From a letter by Jewett to Houghton, Mifflin & Co., dated October 1, 1904, (in Cary, ed. p. 160).
And I have noticed among the letters that I have been going over, a good many from young persons who seem to have taken my stories of Betty Leicester much to heart. This, with the remembrances of Mr. Garrison's writing me last spring of these books having done noticeably well in the last six months, makes me feel that we might do well to put them in some way freshly before the public this autumn and take advantage of the wave of new interest which seems to exist, and in a way that really surprises me. But will you please give directions at the Press that the old binding should be restored to Betty Leicester? - the scarlet and white - for it is an ugly little book at present; the die does not sit well sidewise on one corner and this green and red cloth are very far from the beauty of Mrs. Whitman's charming design."
Note: Mrs. Whitman is Sarah de St. Prix Wyman Whitman (1842-1904), painter, illustrator, designer of stained glass, writer. She has paintings in the Boston Museum of Fine Arts and created the Brooks Memorial Window at Trinity Church in Boston. She is the author of Robert Browning in his Relation to the Art of Painting (1889). Richard Cary reports that Whitman designed covers for several of Jewett's books: The King of Folly Island, Betty Leicester, Strangers and Wayfarers, and The Queen's Twin. Strangers and Wayfarers is dedicated to Whitman. One of Jewett's last literary projects was an edition of the Letters of Sarah Wyman Whitman in 1907 (p. 155).
From a letter by Jewett to Samuel Thurber (1879-1943), an English teacher in Newton, Massachusetts, dated May 9, 1906 (in Cary, ed. pp. 163-4). Cary says that Thurber assigned Jewett stories to his class, had them write reviews, and then mailed them to Jewett.
There is a very uncommon clearness and frankness in nearly every one of them, and so surprisingly little of the fumbling for words that so often - both in old and young persons! - attempts to hide a lack of thought. My heart goes out to the young friend who complains that "there are a great many words but nothing seems to be going on" in one of the stories! ...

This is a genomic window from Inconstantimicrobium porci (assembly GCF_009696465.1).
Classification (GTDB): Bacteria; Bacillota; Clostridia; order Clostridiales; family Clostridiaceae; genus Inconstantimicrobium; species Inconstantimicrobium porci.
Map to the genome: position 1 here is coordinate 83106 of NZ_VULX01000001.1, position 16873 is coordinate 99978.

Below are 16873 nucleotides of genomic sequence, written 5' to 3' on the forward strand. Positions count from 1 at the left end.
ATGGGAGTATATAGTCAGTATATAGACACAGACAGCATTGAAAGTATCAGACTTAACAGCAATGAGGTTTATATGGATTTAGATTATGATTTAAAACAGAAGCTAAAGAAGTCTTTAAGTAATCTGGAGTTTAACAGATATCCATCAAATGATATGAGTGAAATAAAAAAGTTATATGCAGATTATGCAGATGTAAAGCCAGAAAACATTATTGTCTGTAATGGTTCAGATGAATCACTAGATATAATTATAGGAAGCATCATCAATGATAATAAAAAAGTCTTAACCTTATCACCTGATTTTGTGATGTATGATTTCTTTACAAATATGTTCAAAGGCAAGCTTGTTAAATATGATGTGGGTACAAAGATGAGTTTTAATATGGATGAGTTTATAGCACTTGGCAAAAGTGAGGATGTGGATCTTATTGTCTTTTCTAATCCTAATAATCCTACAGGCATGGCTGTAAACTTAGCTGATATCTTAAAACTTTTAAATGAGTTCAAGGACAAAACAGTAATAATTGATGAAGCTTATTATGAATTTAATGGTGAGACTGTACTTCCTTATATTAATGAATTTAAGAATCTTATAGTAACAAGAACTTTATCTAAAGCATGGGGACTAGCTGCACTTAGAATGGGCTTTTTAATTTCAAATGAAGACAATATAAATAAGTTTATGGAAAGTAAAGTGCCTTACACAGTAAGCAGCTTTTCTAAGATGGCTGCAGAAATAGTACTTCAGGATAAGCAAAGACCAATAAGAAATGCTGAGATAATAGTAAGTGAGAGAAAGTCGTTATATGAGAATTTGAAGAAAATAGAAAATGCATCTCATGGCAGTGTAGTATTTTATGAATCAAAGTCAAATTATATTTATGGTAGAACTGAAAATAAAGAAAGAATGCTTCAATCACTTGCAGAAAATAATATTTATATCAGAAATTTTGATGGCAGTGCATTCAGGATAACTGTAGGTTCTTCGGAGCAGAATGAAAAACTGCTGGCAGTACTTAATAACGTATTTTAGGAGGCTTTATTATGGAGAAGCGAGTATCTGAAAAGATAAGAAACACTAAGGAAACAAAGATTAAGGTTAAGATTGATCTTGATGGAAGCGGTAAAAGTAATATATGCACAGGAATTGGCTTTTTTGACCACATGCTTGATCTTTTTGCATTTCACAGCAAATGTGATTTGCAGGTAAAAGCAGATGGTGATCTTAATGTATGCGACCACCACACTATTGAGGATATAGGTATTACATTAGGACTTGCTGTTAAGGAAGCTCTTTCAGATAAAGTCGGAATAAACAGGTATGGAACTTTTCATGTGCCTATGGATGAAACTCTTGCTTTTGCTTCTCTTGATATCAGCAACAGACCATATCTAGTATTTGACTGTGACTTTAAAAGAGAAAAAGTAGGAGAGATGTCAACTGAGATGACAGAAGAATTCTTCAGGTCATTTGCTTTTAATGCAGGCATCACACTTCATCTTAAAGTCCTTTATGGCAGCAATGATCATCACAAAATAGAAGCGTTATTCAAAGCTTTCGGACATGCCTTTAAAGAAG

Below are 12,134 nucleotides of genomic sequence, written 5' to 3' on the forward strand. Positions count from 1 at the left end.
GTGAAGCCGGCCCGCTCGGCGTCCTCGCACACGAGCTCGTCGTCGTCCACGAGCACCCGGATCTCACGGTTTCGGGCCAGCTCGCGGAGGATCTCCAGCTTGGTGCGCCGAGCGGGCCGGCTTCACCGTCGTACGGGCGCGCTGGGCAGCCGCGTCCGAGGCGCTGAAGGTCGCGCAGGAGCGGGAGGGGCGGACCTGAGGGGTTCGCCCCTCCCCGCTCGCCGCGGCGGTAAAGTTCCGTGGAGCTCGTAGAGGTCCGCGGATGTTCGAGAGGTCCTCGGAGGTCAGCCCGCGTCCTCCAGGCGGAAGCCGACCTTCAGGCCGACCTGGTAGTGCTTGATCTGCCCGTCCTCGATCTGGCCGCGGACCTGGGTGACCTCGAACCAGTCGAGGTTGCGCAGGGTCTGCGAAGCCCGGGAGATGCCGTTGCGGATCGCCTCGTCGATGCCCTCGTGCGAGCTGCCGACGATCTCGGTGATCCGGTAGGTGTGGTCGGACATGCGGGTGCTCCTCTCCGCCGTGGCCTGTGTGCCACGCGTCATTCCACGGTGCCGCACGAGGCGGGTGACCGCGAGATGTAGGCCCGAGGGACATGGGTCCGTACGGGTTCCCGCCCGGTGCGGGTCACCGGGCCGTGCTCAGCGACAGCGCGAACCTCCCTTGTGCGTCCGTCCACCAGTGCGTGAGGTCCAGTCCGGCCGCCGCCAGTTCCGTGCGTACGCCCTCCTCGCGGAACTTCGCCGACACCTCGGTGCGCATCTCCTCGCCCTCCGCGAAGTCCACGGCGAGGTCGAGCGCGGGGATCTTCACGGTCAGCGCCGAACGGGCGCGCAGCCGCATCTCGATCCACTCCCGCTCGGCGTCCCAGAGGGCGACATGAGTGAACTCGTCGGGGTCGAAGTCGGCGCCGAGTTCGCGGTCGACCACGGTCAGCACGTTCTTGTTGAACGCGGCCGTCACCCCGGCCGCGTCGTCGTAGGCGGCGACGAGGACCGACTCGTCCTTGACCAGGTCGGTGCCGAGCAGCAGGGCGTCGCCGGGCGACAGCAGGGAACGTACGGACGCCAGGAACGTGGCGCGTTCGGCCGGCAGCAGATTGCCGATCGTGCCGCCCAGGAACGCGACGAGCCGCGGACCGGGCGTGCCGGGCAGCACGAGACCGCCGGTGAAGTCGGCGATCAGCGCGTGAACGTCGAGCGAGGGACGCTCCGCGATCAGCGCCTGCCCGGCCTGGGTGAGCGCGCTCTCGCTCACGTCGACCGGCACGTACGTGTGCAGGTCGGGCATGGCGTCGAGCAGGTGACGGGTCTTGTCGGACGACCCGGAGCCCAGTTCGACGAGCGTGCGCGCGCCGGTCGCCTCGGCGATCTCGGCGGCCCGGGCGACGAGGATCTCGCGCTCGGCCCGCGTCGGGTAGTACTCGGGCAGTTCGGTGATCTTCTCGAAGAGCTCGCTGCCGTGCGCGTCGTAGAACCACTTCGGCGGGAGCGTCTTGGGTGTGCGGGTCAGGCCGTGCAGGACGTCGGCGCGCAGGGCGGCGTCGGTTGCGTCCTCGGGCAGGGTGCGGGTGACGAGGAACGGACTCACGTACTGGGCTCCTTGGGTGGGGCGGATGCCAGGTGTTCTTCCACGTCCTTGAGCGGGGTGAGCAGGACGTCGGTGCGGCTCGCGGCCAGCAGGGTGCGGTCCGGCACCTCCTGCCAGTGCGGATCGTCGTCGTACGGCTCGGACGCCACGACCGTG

I cannot help thinking that my stories must be difficult for girls and boys like these - they are so often concerned with the type rather than the incident of human nature. I should dearly like to know whether they would care as much for a story I once wrote - or stories - about a girl of fifteen, Betty Leicester. I should like at any rate to send the two little books to you. I was thinking most affectionately as I wrote them of some of the problems that must often be in your own mind. Perhaps there is a School Library where you would give them a place?
I could not make you understand how much pleasure you have given me without explaining that it is four years since I have been able to write at all, and even yet my old and very dear habits of life seem quite forbidden. I had a bad accident from the fall of a horse, and struck my head a blow from which it does not easily recover. To know that my stories are alive in the best sense, and going on, pleases me more than I can easily say. I always used to remind myself of that great saying of Plato - that the best thing one can do for the people of a State was to make them acquainted with each other - and now I find that these boys and girls really liked to know my story people, and are sure that they have seen others just like them....
Revised: November 2003.
Copyright © 1998-2003 by Terry Heller.